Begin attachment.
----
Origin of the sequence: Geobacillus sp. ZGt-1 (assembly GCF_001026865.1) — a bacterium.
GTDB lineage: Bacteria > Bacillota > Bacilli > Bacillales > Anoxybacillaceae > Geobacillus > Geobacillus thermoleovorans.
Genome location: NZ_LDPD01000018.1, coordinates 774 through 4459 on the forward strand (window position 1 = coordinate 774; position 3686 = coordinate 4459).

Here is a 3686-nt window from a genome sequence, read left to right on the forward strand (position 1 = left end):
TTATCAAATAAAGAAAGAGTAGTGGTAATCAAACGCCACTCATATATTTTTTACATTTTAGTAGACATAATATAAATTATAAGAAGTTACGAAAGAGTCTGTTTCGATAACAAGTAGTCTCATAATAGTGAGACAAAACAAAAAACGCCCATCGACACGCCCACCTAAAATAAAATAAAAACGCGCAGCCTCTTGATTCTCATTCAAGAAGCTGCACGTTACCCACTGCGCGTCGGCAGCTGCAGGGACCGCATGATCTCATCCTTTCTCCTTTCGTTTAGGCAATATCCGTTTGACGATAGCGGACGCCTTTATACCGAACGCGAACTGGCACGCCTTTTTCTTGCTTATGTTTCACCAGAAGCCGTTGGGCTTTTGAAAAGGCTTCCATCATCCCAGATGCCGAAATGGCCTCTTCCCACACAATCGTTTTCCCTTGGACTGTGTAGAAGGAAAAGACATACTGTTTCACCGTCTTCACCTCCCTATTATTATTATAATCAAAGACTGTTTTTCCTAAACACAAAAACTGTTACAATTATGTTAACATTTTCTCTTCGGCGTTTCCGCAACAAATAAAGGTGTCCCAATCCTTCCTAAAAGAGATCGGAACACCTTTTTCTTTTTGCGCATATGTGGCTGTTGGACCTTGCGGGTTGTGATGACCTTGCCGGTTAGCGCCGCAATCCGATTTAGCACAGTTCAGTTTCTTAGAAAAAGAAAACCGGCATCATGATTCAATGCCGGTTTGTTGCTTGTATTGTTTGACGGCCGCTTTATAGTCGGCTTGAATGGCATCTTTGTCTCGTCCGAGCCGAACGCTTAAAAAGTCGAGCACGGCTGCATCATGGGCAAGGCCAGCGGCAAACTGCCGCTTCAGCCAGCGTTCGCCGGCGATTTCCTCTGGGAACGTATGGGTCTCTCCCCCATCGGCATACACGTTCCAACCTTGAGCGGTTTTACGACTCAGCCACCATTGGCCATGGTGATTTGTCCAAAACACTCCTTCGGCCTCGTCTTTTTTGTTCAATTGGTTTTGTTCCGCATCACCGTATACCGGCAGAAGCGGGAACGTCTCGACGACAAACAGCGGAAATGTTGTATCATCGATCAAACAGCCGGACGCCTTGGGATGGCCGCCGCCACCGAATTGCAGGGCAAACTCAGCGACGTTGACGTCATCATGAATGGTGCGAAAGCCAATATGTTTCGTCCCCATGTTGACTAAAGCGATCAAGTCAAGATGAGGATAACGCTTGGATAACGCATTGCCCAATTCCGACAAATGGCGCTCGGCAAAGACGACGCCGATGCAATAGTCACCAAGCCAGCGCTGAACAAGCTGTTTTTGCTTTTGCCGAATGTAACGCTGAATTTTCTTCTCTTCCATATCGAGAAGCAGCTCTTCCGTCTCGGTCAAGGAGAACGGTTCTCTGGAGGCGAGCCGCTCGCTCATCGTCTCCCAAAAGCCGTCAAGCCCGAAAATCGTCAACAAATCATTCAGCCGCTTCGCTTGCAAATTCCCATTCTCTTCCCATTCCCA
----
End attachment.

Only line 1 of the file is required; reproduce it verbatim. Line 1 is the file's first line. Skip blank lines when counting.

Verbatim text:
Origin of the sequence: Geobacillus sp. ZGt-1 (assembly GCF_001026865.1) — a bacterium.